County commissioners move forward on $45 million bond referendum
SALISBURY – The Rowan County commissioners on Monday adopted a resolution saying they intend to move forward with a $45 million bond for Rowan-Cabarrus Community College.
The bond package would pay for a 105,000-square-foot facility and renovated space at the college’s north campus. It would be known as the technology education complex and contain multiple programs. The completion date is 2024.
The college hopes to provide facilities for training for high-tech jobs in fields including robotic and virtual welding, advanced machining and automotive technology. The college says it aims to offer “cutting edge” programs through the investment that meets the needs of new industries and strengthens the working relationship with local educational entities.
The bond would require Rowan County to repay the debt for a specified term. A referendum would give voters the power to decide if they approve the plan.
“If the citizens vote for it, then you move forward with issuing the bonds. If they don’t vote for it, then you don’t move forward,” said Assistant County Manager Leslie Heidrick.
A long road awaits its placement on the ballot, but Heidrick told the Post she projects a 3-cent tax increase would be required to pay back the bonds.
According to Heidrick, the repayment term would be for 15 years, and the bond would be paid back with tax dollars.
“We would increase the tax rate and, therefore, we would receive additional tax revenues, and those monies would pay for the debt service each year,” she said.
The commissioners project that the referendum would be on the March 2020 ballot.
Specifically on Monday, commissioners approved two resolutions saying the county intends to file an application with the Local Government Commission to move forward with the bond and that that the project is necessary.
Vice Chairman Jim Greene clarified that the commissioners are not coming out in support of the bond just yet, only giving Rowan-Cabarrus Community College the ability to bring the bond question forward and place it on the ballot.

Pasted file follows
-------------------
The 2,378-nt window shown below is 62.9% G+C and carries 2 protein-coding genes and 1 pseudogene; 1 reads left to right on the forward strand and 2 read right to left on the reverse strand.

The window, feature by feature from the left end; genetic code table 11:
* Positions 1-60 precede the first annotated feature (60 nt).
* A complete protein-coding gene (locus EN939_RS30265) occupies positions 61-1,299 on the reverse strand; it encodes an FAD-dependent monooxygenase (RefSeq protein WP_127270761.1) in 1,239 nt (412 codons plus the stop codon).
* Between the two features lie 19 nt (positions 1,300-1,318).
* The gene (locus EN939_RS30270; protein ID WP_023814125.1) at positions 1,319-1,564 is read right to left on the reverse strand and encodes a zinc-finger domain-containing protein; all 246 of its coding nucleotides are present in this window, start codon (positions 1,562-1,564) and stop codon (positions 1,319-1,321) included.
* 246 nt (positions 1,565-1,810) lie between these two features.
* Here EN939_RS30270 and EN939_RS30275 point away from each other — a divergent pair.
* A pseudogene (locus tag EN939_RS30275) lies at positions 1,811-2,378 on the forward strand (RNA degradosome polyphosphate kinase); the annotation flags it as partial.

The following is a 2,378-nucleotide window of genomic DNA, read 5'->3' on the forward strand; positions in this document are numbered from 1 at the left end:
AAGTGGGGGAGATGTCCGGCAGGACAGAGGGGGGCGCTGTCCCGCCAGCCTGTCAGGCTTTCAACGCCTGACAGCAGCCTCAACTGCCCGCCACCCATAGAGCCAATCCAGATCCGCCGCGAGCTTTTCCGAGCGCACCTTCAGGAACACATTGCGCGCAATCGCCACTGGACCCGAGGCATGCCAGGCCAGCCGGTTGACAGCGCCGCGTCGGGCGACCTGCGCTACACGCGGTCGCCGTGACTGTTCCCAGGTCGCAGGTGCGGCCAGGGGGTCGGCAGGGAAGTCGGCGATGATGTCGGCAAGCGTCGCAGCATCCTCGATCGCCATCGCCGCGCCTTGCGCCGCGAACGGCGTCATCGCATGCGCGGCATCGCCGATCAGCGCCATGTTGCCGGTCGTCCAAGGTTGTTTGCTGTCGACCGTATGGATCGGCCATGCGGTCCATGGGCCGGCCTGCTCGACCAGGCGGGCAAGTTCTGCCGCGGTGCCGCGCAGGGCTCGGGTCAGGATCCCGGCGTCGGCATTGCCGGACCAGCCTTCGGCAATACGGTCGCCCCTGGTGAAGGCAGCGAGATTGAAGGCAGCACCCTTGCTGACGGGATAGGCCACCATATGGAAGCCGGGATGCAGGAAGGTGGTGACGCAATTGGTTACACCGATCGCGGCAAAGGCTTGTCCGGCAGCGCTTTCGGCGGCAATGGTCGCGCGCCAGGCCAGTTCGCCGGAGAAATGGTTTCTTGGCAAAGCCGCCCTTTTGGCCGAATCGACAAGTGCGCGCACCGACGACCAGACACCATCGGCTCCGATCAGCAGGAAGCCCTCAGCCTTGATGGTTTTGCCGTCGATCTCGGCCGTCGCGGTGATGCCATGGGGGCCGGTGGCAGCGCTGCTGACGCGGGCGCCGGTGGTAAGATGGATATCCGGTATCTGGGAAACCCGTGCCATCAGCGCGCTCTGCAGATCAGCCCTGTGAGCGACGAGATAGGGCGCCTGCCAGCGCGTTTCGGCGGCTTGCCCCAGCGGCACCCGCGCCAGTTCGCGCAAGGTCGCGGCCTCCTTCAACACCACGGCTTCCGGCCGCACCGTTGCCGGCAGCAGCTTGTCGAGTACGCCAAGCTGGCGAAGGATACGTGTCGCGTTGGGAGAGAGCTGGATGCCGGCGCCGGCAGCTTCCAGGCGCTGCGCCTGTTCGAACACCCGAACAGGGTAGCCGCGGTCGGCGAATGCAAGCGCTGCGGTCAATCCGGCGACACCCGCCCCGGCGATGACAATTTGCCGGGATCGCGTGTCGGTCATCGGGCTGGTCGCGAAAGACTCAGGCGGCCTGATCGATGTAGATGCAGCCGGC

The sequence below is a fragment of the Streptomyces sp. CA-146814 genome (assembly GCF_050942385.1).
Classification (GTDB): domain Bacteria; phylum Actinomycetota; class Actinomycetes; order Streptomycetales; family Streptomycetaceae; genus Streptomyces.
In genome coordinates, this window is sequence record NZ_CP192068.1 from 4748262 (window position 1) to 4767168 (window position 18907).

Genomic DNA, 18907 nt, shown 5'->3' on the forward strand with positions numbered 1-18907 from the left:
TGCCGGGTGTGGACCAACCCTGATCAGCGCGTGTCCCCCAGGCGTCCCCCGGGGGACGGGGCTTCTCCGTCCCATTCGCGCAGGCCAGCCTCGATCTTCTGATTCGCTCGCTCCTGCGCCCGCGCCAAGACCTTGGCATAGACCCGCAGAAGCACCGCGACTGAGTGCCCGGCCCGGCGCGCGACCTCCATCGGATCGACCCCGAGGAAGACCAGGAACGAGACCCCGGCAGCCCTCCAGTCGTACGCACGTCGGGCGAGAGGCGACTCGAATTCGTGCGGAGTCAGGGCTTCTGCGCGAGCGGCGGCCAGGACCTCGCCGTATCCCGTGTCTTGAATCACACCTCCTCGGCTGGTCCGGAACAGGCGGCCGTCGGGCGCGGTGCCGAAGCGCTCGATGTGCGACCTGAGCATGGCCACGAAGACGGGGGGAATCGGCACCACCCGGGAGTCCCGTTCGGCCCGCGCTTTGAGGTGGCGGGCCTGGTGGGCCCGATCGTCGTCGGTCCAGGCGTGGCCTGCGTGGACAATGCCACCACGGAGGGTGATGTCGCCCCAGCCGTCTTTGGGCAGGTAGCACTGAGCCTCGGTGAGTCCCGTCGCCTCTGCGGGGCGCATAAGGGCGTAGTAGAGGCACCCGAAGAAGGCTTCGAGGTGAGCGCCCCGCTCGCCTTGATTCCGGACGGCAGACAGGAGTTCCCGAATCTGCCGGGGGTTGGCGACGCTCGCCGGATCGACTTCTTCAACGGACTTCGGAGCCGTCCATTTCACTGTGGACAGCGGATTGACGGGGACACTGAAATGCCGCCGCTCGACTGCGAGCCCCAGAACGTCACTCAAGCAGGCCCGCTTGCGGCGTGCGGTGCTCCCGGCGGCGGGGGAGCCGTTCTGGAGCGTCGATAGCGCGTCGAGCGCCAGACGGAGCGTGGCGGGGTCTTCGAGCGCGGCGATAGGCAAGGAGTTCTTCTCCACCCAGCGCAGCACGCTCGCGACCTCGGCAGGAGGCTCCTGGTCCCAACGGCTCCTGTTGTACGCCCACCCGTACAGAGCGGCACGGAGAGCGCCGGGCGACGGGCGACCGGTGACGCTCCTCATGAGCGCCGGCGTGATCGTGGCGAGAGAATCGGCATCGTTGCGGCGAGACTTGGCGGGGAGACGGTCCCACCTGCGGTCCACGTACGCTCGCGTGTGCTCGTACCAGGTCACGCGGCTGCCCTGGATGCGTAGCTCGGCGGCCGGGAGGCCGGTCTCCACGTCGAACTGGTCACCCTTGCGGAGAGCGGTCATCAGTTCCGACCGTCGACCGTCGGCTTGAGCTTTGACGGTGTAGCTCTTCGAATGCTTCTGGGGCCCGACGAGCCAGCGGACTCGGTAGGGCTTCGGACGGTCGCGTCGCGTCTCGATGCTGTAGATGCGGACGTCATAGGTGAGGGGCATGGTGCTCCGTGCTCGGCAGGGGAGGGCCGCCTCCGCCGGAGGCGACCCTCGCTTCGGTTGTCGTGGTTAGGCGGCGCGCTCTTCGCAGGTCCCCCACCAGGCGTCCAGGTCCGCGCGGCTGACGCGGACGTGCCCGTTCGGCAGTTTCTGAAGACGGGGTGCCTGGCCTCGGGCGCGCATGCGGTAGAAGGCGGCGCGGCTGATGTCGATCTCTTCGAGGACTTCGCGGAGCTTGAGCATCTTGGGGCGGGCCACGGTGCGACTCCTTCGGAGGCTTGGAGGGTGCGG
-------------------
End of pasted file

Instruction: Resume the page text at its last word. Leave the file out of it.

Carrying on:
“We’re technically not in support of the bond on the ballot,” Greene said. “Each commissioner will decide whether they will support the bond or not.”
College President Carol Spalding provided a brief outline of the project in an email to the Post.
“Our community deserves up-to-date facilities to prepare students for high-wage, high-tech jobs in fields such as robotic and virtual welding, advanced machining and automotive technology,” Spalding said. “The job market is bursting with opportunity in today’s advanced technological trades, and we want to help students achieve success in these fields and achieve sustainable futures full of promise and continued opportunity.”
According to the email, the current space where welding, machining and automotive programs are housed could potentially be repurposed for additional career and technical education, which could include technical trades such as plumbing, heating and air conditioning, emergency medical services and other careers that need increased capacity.
The specific programs and needs would be determined through future capital projects and program planning.
According to Sarah Walker, executive director of governance, foundation operations and public information, the technology education complex would include facilities for the fire decontamination program, career and college promise building, automotive, digital design and more.
The college’s board of trustees passed a resolution in September in support of construction of the technology education complex on the North Campus.
In other business:
• The commissioners approved a construction agreement between Shelter Guardians as donor and C.S. Bradshaw Construction Co. for a new dog adoption wing at the county animal shelter. Plans call for 46 dog shelters, a lobby with offices, an operating room, surgery prep room, and food preparation area. The facility will be about 9,000 square feet, and the cost of the project is estimated a t$1.8 million. The agreement was approved with the condition that an acceptable site plan be provided that specifies the proposed location of the new building.
• Ronnie Smith spoke during the public-comment period, inviting the public to attend the dedication of the Rowan County Vietnam Veterans Memorial at about 3:30 p.m. Veterans Day at Salisbury City Park, immediately following the Veterans Day parade.
Items on the consent agenda included:
• The board approved a request for a public hearing on incentives for “Project Bay.” The company would be a new employer in Rowan County that would create 161 jobs over the next four years.
• The commissioners approved a plan to add Performance Road in Atwell Township to the state secondary road system.
• The board approved the purchase of two new 2019 Medix ambulances at a cost not to exceed $401,762.